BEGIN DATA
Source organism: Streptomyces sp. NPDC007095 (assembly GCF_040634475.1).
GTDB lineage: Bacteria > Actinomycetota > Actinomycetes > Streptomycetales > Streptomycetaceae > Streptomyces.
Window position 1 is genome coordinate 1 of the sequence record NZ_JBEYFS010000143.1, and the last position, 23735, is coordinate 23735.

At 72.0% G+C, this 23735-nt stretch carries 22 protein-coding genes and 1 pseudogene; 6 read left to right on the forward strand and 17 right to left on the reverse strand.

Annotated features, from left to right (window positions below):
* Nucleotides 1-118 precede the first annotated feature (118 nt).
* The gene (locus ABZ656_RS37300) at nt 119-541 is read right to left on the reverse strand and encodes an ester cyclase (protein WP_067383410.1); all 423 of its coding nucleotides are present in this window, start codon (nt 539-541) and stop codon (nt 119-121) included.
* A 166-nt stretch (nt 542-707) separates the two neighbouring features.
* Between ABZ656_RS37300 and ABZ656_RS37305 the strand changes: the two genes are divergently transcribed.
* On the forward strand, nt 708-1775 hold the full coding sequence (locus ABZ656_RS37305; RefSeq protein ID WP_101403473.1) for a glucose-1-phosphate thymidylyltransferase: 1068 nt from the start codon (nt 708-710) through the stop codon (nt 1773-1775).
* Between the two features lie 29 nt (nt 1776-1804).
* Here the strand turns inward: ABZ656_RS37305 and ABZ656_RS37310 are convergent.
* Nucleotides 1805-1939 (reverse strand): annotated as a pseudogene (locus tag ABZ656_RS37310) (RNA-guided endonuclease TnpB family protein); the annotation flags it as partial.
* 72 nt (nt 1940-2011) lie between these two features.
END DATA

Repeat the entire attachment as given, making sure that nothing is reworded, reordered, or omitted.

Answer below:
Source organism: Streptomyces sp. NPDC007095 (assembly GCF_040634475.1).
GTDB lineage: Bacteria > Actinomycetota > Actinomycetes > Streptomycetales > Streptomycetaceae > Streptomyces.
Window position 1 is genome coordinate 1 of the sequence record NZ_JBEYFS010000143.1, and the last position, 23735, is coordinate 23735.

At 72.0% G+C, this 23735-nt stretch carries 22 protein-coding genes and 1 pseudogene; 6 read left to right on the forward strand and 17 right to left on the reverse strand.

Annotated features, from left to right (window positions below):
* Nucleotides 1-118 precede the first annotated feature (118 nt).
* The gene (locus ABZ656_RS37300) at nt 119-541 is read right to left on the reverse strand and encodes an ester cyclase (protein WP_067383410.1); all 423 of its coding nucleotides are present in this window, start codon (nt 539-541) and stop codon (nt 119-121) included.
* A 166-nt stretch (nt 542-707) separates the two neighbouring features.
* Between ABZ656_RS37300 and ABZ656_RS37305 the strand changes: the two genes are divergently transcribed.
* On the forward strand, nt 708-1775 hold the full coding sequence (locus ABZ656_RS37305; RefSeq protein ID WP_101403473.1) for a glucose-1-phosphate thymidylyltransferase: 1068 nt from the start codon (nt 708-710) through the stop codon (nt 1773-1775).
* Between the two features lie 29 nt (nt 1776-1804).
* Here the strand turns inward: ABZ656_RS37305 and ABZ656_RS37310 are convergent.
* Nucleotides 1805-1939 (reverse strand): annotated as a pseudogene (locus tag ABZ656_RS37310) (RNA-guided endonuclease TnpB family protein); the annotation flags it as partial.
* 72 nt (nt 1940-2011) lie between these two features.